Tuesday, October 30, 2012

Is the GNC in Libya being bribed ? who are we trying to placate?

Last time a Prime Minister ( Dr Mustafa Abushagur ) was proposed in Libya and he in turn submitted his choice for government, he was summarily dismissed with a vote of no confidence from our General National Congress ( GNC). The GNC was elected by the Libyan people in July this year. The GNC is composed of 200 people who are the legislative branch of Libya's government and who will vote/agree on who the members of the executive branch will be such as prime minister and minister to run the government. This was an embarrassing fiasco and he walked right into it without consulting  thinking he could get away with actually proposing members from the party that won the majority seats? I really don't know on whose toes he must have stepped among the  various factions, parties, foreign agendas and independents  who were unable to agree on how to distribute the Libyan cake.

Another PM , Mr Ali Zidan was proposed and accepted and had two weeks to propose a government. This guy must have learnt a lesson because  interestingly a few days before the deadline a decree was leaked whereby the president of the GNC signed a resolution that grants each of the 200 members a loan of 45,000 Libyan Dinars to allegedly purchase a car! That's a total of 9 million Dinars can you imagine?  A deluge of accusations were flying all over social media mostly by citizens disappointed at the materialism and  exposed self interest of the GNC members some even jokingly saying that finally Libya's riches have been divided among  200 poor families in Libya in an indirect reference to Gaddaffi's style of giving more benefits to his inner circle while all the time promising to support the Libyan families in need.

While Libyans are understandably disillusioned with all the seemingly irresponsible behaviour of our elected officials and civil servants and the dashing of their hopes, I'm not sure if anyone has stopped to think that perhaps this was a fantastically smart move from all those involved ! why ? because "Congressmen seemed broadly satisfied with the names, [and]  this time members have agreed to vote on the government as a whole. It is believed that this time the government will pass." [source]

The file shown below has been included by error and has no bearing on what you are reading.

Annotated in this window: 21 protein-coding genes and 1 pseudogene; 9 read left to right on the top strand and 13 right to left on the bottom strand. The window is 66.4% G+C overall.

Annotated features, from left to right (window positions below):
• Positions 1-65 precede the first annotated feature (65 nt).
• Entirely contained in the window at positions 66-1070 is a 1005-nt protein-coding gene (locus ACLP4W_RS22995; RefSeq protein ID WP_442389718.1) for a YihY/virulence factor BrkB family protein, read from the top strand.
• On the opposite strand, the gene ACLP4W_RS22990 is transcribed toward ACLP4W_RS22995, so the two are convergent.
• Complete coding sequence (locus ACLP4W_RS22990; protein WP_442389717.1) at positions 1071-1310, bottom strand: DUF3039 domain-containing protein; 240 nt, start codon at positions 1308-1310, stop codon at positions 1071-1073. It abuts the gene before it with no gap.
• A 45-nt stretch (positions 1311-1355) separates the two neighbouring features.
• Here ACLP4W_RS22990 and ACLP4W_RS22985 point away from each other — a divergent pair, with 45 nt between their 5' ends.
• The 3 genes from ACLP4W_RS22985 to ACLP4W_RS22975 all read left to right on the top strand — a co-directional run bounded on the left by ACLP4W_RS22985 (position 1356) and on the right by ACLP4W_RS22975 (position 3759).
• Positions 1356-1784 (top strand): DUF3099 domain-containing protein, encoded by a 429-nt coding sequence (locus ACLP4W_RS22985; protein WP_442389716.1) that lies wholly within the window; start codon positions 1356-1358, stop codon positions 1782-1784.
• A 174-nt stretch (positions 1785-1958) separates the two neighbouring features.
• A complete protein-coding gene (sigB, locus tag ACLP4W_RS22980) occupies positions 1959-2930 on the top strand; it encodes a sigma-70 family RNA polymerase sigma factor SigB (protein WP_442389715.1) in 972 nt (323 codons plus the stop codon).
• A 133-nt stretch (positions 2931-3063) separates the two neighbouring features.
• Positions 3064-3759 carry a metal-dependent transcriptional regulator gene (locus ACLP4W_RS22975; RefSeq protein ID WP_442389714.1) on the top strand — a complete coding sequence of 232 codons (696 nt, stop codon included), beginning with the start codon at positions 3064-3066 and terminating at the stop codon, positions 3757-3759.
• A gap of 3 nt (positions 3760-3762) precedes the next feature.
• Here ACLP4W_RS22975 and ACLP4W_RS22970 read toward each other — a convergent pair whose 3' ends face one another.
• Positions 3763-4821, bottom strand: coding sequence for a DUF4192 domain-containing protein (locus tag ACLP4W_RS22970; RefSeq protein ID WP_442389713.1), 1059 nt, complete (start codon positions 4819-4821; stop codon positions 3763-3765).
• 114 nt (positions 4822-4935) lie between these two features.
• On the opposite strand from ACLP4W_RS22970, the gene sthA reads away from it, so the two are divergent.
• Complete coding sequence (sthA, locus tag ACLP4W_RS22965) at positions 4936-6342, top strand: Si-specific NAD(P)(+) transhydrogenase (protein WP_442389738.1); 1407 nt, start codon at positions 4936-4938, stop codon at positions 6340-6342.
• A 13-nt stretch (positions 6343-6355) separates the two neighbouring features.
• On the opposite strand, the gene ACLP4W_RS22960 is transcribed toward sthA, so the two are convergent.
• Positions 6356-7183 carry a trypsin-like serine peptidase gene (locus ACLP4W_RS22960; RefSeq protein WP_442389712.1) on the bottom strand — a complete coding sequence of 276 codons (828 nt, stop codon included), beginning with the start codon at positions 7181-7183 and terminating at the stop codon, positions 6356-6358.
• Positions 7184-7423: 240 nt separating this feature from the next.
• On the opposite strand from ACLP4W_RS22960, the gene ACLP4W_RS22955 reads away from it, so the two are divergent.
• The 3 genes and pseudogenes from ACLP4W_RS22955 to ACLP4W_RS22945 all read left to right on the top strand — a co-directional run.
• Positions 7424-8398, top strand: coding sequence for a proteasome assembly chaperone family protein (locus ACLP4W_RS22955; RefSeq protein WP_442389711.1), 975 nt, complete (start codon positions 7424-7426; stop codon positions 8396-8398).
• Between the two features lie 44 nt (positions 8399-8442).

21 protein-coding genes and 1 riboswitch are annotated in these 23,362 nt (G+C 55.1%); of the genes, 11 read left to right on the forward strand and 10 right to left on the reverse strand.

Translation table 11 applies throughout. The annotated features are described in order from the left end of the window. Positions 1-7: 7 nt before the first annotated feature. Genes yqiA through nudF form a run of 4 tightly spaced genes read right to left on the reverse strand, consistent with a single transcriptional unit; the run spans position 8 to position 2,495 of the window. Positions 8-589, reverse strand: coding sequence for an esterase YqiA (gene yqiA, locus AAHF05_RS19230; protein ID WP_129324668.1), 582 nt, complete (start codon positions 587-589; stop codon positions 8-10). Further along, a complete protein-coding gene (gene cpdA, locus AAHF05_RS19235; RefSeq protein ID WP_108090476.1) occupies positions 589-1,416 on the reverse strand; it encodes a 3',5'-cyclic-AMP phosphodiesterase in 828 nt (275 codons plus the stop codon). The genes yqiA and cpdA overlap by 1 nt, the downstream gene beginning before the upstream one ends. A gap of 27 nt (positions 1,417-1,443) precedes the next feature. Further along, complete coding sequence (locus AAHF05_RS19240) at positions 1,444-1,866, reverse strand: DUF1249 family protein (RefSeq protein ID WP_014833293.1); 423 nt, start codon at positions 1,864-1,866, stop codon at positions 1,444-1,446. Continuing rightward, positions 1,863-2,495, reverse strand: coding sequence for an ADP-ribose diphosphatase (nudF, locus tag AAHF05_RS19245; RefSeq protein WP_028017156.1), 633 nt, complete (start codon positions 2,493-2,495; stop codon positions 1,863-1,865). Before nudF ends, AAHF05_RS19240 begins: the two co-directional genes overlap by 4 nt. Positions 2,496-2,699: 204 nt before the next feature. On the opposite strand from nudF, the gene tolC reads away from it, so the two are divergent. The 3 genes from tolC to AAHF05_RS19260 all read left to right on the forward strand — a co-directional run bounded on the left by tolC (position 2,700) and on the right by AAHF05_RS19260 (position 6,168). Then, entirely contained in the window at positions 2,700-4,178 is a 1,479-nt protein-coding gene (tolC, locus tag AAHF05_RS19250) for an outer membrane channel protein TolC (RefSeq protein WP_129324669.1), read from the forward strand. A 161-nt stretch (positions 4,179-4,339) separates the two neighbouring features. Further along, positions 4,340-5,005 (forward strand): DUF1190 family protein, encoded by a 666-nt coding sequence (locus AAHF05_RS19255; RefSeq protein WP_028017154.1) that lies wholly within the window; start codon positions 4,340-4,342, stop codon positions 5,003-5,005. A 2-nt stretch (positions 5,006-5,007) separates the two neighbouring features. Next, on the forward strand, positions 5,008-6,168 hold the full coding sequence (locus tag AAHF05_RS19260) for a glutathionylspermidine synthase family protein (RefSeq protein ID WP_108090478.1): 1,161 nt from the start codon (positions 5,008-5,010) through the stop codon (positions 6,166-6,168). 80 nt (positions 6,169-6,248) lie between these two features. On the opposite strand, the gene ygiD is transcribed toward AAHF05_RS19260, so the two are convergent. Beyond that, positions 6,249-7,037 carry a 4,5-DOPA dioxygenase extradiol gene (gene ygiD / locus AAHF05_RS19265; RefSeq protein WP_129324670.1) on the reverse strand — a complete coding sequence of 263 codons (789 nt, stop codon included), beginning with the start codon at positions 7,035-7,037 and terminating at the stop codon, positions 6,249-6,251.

Why all the confidence and why now  ?  Could it be that 9 million Libyan Dinars ( approximately 7 million US$) have just bought the approval of the whole GNC. Interesting idea to contemplate no? It's quite possible  bribery is nothing new in politics and it helps smooth out problems. On the other hand the proposed list has 32 ministers. 32  for 6 million people!  I am thinking it's excessive but if that will make Libyans happy and calm the specter of regionalism maybe it's the right price to pay or is that to placate the parties, militias and various agendas ?  Is this the compromise ? obviously we are not able to form coalition governments because of our overall weak parties because we are unable to agree on anything hence these 32 ministries and the 200 GNC members . Looks like some interesting times ahead... and we still don't have the 60 who will be drafting the constitution. We are looking at epic decision making paralysis!

Why is everyone treating Libya as a big cow to be milked and then to jump the boat once it capsizes?There is plenty of cake for everyone let's just have a bit of trust and patriotism.


joe said...

This sets a bad precedent. Now the GNC will expect "something" whenever another important vote comes up. But, hey... it's the Arab way.

programmer craig said...

Interesting post. Other than the no-confidence vote, I hadn't read any of that.

I know this isn't your favorite News Source, but I'm having some major problems trusting the objectivity of the western media when it comes to Obama and Libya: